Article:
Rosemary turns up the heat on Bake Off

Rosemary turns up the heat on Bake Off

CELEBRITY chef Rosemary Shrager will be at the forefront of a new BBC cooking programme aimed at cementing the broadcaster’s reputation as the home of cuisine after The Great British Bake Off moved to Chanel Four.

The Tunbridge Wells-based chef, who has gained a popular following through her cookery books and other television appearances, will be starring in the Big Family Cooking Showdown which is scheduled for broadcasting in the autumn.

Speaking to the Times Mrs Shrager said she was ‘thrilled’ at being selected and has spent the recent weeks filming ‘all over the country’ for the show.

Describing what viewers can expect, she added: “The exciting thing is it is a blend of home and studio cooking and families are very much at the heart of the programme.

“I’m hoping to be inspired and surprised by the dishes these families cook at home to put a smile on each other’s faces. We’ll be searching for a household where food is at the heart of their family, with kitchen duties and recipes shared between the generations.

“The programme was commissioned before the Bake Off was even sold”

“But the best part is that the studio itself is in Kent so I will be on home turf.”

Although the BBC’s announcement that it will be broadcasting The Big Family Cooking Showdown has been interpreted as a reaction to its loss of Bake Off, Mrs Shrager hinted that this may not be the case.

She said: “What many people don’t know is the programme was commissioned before the Bake Off was even sold.”

Mrs Shrager is no stranger to show business, having recently appeared in The Real Marigold Hotel and I’m A Celebrity… Get Me Out Of Here.

Other accolades include being an haute cuisine teacher on the reality television programme Ladette to Lady and a being a judge on Soapstar Superchef. She is also a regular columnist in our sister publication So magazine.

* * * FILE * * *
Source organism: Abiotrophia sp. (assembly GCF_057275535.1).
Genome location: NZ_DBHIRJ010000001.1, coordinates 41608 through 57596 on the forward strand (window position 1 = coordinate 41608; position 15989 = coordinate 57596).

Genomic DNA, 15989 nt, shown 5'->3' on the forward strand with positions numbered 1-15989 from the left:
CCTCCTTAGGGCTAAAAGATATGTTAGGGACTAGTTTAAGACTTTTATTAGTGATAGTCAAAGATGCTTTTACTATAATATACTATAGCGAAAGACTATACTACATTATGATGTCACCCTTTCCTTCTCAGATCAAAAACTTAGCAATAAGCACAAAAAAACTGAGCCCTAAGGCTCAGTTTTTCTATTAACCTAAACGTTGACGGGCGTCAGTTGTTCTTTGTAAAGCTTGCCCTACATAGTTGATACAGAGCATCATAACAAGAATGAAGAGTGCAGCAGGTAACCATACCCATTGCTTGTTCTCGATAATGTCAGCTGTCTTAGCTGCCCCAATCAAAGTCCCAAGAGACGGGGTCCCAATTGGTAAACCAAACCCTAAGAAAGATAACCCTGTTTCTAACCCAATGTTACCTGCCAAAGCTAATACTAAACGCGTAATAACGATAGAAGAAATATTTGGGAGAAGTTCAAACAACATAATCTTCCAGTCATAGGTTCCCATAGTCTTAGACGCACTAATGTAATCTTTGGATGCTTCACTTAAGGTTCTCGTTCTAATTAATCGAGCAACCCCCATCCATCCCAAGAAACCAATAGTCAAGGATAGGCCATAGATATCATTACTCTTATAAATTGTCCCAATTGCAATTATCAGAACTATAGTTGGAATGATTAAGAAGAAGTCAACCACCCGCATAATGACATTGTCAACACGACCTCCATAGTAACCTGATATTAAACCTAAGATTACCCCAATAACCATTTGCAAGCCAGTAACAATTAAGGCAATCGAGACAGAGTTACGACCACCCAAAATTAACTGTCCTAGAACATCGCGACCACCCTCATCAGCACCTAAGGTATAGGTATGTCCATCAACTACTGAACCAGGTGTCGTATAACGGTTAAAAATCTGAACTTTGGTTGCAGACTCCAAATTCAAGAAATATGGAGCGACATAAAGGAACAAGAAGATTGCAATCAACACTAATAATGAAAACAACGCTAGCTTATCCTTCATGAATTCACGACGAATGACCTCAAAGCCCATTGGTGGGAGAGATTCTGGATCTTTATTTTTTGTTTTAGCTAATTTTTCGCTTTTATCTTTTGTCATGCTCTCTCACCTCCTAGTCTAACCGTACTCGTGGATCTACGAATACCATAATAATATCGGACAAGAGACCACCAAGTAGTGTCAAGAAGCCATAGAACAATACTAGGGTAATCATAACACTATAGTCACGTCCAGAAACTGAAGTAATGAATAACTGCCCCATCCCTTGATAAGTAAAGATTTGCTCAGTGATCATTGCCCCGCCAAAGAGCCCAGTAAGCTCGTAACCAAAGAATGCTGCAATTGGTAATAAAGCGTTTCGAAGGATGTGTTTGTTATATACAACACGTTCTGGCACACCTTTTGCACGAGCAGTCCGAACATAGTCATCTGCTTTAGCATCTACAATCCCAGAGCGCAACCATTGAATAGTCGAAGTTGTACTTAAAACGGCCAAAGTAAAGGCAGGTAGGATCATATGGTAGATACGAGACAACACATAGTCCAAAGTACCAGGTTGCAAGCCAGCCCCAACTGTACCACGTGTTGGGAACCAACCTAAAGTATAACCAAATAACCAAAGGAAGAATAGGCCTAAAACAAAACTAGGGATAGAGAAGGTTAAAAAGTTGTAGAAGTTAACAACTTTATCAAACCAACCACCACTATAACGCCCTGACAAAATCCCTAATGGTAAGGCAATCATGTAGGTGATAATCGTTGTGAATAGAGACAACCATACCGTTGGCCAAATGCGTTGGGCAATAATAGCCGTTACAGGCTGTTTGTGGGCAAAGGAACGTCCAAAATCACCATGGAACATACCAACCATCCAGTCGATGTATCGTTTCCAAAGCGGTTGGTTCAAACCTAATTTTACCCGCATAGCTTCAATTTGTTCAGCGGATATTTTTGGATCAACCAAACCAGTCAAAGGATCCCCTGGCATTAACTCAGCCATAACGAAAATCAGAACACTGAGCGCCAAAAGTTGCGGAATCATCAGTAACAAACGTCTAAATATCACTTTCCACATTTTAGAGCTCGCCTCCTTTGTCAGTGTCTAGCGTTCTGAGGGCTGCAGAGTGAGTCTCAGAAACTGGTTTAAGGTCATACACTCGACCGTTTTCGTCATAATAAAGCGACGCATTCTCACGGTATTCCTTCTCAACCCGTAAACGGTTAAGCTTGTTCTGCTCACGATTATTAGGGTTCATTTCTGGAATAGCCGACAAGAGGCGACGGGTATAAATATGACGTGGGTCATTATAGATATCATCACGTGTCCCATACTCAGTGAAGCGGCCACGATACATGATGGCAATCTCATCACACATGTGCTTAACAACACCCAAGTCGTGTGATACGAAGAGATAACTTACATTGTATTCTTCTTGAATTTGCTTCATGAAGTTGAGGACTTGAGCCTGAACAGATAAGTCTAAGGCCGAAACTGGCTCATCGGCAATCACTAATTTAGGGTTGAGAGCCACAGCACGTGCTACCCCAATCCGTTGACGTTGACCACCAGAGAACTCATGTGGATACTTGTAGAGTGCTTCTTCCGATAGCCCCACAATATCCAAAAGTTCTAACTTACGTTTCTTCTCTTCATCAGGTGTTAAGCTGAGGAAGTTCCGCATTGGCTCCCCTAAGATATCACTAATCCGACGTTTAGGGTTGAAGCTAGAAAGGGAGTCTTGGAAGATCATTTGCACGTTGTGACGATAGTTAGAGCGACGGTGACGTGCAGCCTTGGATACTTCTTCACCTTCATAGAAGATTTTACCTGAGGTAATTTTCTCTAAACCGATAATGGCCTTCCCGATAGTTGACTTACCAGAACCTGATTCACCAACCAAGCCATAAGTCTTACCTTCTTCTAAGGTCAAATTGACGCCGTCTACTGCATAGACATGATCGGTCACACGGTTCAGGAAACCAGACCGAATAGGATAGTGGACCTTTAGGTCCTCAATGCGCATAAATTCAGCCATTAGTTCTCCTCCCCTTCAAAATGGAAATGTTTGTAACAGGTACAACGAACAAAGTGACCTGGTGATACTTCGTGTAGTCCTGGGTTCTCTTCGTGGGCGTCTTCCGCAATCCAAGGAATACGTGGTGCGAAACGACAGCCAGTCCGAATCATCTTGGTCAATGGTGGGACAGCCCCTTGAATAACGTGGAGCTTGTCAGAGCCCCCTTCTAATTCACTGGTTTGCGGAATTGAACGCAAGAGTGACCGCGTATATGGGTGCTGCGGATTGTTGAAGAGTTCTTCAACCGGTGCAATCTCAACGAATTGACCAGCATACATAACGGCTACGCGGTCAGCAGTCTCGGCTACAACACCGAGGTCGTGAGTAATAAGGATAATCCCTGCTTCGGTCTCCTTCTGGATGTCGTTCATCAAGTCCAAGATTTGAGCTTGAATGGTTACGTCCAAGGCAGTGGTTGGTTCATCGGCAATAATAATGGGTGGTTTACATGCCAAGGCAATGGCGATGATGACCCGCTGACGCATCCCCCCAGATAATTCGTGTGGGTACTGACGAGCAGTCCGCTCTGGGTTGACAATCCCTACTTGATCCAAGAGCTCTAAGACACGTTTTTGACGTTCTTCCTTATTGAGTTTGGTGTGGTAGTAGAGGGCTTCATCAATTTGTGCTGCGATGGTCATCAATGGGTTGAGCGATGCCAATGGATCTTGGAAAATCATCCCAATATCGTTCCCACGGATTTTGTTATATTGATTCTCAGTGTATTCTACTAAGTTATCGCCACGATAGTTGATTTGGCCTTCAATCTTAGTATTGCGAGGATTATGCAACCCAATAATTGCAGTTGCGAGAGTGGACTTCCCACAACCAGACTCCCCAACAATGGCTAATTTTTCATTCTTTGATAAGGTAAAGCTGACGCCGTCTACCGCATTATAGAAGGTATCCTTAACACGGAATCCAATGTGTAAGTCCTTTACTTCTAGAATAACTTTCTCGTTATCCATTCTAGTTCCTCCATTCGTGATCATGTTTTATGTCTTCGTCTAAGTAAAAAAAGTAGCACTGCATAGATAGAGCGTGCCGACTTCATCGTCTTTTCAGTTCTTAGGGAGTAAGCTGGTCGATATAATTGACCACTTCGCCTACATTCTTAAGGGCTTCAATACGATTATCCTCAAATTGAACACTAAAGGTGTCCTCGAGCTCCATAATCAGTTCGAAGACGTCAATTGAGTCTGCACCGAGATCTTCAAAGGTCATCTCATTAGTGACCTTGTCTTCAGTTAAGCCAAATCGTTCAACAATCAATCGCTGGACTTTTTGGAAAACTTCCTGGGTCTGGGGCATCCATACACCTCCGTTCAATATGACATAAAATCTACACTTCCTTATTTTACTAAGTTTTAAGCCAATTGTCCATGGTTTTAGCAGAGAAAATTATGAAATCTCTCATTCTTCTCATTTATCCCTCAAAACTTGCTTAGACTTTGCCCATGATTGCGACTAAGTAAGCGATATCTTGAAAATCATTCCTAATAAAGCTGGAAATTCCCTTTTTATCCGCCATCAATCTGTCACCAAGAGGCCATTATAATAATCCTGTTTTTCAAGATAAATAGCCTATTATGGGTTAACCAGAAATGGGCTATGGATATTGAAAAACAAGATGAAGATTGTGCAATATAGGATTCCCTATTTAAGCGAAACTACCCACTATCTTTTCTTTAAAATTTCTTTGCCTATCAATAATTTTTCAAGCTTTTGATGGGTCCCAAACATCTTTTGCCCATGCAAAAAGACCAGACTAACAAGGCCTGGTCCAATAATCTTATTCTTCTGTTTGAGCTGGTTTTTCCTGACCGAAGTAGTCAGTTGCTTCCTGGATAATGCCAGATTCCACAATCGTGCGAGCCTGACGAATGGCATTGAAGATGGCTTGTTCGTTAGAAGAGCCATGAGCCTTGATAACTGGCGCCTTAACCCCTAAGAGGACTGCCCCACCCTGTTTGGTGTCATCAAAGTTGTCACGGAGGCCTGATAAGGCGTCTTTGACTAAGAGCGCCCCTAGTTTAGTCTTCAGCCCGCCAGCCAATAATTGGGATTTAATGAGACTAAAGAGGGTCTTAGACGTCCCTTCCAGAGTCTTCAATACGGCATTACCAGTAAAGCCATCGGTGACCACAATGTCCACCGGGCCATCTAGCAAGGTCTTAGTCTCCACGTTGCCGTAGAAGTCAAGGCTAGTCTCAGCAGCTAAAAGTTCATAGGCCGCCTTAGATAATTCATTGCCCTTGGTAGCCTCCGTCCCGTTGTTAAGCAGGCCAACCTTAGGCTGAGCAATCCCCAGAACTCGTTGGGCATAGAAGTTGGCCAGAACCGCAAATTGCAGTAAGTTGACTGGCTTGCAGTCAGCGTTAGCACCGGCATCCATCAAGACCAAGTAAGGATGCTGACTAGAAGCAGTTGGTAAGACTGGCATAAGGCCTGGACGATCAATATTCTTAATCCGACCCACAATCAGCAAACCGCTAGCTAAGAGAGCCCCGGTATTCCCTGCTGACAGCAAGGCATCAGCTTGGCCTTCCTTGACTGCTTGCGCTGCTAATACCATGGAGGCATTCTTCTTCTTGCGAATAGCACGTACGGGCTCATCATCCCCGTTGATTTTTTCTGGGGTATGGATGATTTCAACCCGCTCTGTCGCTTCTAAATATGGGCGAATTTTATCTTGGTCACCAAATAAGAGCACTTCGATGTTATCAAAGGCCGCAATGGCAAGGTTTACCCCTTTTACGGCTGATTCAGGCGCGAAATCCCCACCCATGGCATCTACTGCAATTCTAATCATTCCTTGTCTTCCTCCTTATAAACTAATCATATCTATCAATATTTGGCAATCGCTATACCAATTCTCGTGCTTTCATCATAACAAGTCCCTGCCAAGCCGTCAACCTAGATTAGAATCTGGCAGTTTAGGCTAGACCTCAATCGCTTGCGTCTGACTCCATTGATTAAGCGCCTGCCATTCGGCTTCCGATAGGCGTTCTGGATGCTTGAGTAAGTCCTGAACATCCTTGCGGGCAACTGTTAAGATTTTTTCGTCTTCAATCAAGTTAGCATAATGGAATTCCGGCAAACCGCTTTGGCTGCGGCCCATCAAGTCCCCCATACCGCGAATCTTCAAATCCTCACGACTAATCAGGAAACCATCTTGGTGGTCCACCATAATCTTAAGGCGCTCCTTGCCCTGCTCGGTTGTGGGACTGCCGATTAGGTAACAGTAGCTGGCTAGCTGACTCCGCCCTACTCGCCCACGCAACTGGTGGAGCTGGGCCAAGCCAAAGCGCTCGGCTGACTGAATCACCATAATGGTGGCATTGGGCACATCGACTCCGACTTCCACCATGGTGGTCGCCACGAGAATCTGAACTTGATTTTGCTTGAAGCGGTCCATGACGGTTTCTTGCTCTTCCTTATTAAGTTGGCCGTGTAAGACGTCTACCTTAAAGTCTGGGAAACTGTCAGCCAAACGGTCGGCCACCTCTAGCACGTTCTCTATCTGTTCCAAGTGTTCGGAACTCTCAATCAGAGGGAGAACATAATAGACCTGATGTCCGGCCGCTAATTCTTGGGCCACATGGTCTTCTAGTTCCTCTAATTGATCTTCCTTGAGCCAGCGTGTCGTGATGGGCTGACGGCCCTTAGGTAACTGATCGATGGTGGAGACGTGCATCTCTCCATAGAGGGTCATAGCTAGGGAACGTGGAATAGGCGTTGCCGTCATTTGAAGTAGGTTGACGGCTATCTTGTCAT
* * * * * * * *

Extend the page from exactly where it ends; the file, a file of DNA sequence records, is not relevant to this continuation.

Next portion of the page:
Less well known is her encounter with Donald Trump during the making of US reality TV show The Girls of Hedsor Hall, a show he helped produce.

Mrs Shrager, who played a disciplinarian style role in the 2009 show which dealt with reforming 12 ‘out of control’ American girls, is reported as telling the new US president that he is ‘the rudest man I have ever met’, but has not elaborated on why.

In a move which reinforces the perception of a looming ratings rivalry between BBC and Chanel Four, the local chef will be starring alongside former Bake Off winner Nadiya Hussain on the Big Family Cooking Showdown.

Renowned chef Giorgio Locatelli will round off the professional judges, while television personality Zoe Ball will help front the 12-part show.

On Monday, (March 6) Mrs Shrager could be found at her eponymous cookery school on The Pantiles, overseeing a more low key cooking competition aimed at promoting National Apprentice Week.

The apprenticeship scheme is run through the Hadlow Group, which formed a partnership with Rosemary Shrager’s Cookery School in November last year.

To mark National Apprentice Week, four of the group’s most talented would-be-chefs were presented with a tray of ingredients before being given just 30 minutes to decide a two-course menu and a further two hours to make their dish.

Among those judging the Level two and three apprentices were Mrs Shrager herself, Mayor David Neve, Scott Hurley, Chef recruitment consultant for Hilton hotels and Ian Piper, Head of Faculty at West Kent College.

The winner was Lauren-Louise Nicholson,18, doing her Level 3 apprenticeship with the Cookery School. She cooked pork fillet with potato fondant, crispy leeks, crispy bacon with a rosemary oil and garlic foam, with a dessert of lemon and blackcurrant soufflé.

Hope West, Head of Apprentices at Hadlow Group, said the educational organisation was looking to grow the number of apprentice chefs in the coming years and the competition was a way of promoting the scheme, adding: “It is also just an opportunity to celebrate their talents and showcase how much they have learned.”

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